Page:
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'State must allow enterprise of individuals'

July 30, 2006 23:20 IST

Chief Minster Shri Kumaraswamy, Chairman of Infosys my good friend Shri Narayana Murthy, CEO of Infosys Mr Nandan Nilekani, Chief Operating Officer Infosys Mr Gopalakrishanan, Infosicions, family of Infoscions, Deputy Chairman Planning Commission Shri Montek Ahluwalia, other distinguished guests, friends, especially my young friends here. . .

Standing here, it is difficult to believe that we are in India...  that we are not in the capital city of a state, but in a city with a great history and even greater future. This could be the Silicon Valley in California. This could be the Rouen region in France, this could be Stuttgart, this could be any town in Australia. But we are proud that this is India, we are proud that the makers of this dream are here with us and let me begin by congratulating Shri Narayana Murthy and those who founded Infosys 25 years ago.

Like everyone born in free India or shortly before India became free, I too believed that the state was the best judge of human affairs, the state was the best mobiliser of capital, the state was the best investor of capital and the state was the best employer. My first brush with the state was when I applied for foreign exchange to join the Harvard Business School. Everyone denied me the exchange, although the Business School had granted me admission.

Finally, thanks to the kindness of a gentleman, who carried with him the title chief controller of foreign exchange, I know it is difficult for you to believe that there could have been someone called chief controller of foreign exchange, he gave me a grand allowance of $7 a day to pay for my board, my food, my personal expenses 10 months a year in the two years that I will spend at Harvard, irrespective of the fact whether I had a place to stay or food to eat for the remaining two months of the year. That opened my eyes.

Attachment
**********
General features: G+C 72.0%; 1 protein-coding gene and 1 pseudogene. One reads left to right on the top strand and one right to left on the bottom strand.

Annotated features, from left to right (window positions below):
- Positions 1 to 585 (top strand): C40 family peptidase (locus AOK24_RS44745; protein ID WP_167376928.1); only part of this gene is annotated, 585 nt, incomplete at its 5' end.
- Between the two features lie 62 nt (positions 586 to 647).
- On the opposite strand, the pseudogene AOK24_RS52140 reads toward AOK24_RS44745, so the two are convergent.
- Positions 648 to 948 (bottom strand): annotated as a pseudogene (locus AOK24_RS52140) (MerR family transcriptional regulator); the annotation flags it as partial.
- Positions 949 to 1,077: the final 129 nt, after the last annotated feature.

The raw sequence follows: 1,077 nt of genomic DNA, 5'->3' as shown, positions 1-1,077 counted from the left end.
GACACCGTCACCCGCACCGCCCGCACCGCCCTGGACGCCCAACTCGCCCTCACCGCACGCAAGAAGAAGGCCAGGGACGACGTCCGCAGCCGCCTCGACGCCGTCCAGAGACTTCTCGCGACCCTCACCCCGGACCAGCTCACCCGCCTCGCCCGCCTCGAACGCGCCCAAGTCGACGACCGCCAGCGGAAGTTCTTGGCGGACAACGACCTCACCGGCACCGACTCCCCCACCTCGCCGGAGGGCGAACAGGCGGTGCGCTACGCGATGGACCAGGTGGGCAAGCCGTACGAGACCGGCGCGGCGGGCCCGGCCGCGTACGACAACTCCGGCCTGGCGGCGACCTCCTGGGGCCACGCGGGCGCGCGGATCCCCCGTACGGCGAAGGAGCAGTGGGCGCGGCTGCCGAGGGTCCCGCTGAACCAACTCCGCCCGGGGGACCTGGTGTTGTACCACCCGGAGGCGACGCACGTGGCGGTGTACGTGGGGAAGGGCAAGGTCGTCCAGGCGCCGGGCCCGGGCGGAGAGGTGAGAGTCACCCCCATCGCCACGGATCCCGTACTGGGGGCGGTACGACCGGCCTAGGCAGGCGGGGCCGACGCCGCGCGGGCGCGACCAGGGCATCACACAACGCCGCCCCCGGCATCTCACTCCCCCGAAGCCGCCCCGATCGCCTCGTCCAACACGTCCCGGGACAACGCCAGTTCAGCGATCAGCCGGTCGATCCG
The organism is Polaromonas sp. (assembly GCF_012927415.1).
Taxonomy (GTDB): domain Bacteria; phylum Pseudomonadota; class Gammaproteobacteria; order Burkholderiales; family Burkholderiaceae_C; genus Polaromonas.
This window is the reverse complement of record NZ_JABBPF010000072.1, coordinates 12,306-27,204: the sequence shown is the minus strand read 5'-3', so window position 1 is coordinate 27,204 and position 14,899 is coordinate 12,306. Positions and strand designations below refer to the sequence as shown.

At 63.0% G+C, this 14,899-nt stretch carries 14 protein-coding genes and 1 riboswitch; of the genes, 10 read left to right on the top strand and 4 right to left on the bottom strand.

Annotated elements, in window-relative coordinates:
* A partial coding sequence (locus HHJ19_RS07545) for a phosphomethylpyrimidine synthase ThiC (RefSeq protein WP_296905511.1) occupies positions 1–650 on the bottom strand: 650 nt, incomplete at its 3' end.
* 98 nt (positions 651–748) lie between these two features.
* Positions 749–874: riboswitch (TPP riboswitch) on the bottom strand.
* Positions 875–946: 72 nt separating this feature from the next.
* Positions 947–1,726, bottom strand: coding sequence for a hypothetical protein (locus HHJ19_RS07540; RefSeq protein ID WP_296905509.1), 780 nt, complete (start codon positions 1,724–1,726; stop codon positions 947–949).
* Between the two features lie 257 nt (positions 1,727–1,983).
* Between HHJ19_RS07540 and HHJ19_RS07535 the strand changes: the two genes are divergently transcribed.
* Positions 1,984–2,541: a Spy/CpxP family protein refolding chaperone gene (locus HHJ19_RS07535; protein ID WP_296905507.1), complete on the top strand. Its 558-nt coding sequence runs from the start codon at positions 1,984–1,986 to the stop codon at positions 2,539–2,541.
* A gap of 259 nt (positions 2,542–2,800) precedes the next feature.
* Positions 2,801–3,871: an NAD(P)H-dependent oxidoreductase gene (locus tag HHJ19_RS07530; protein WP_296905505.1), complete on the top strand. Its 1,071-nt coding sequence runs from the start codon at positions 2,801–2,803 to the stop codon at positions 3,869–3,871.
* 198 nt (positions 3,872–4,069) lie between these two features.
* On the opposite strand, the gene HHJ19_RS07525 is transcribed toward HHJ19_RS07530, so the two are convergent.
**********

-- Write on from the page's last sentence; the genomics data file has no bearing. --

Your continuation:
Because there was something fundamentally wrong about the way we organised our affairs in this country. The second time that I was awakened to the manner in which we organise economic affairs in this country was when I travelled with a gentleman, an officer of the government of India who introduced himself as a chief controller of imports and exports.

That was the second chief controller I had run into, and I asked him little knowing that within a month I would become his minister. I said I understand why you are the chief controller of imports, but please tell me why are you the chief controller of exports. He had no answer.

Within a month I was his minister and I told him I am abolishing your post, you have no business to be the chief controller of exports and by the same reasoning, you have no business to be the chief controller of imports. 

I know of young men and women like you for whom it is difficult to believe that we could have lived through those days, but we did in the hope that other young men and women will join us in the dream of building a new India, a strong India, a prosperous India, an India that will be free of poverty and disease.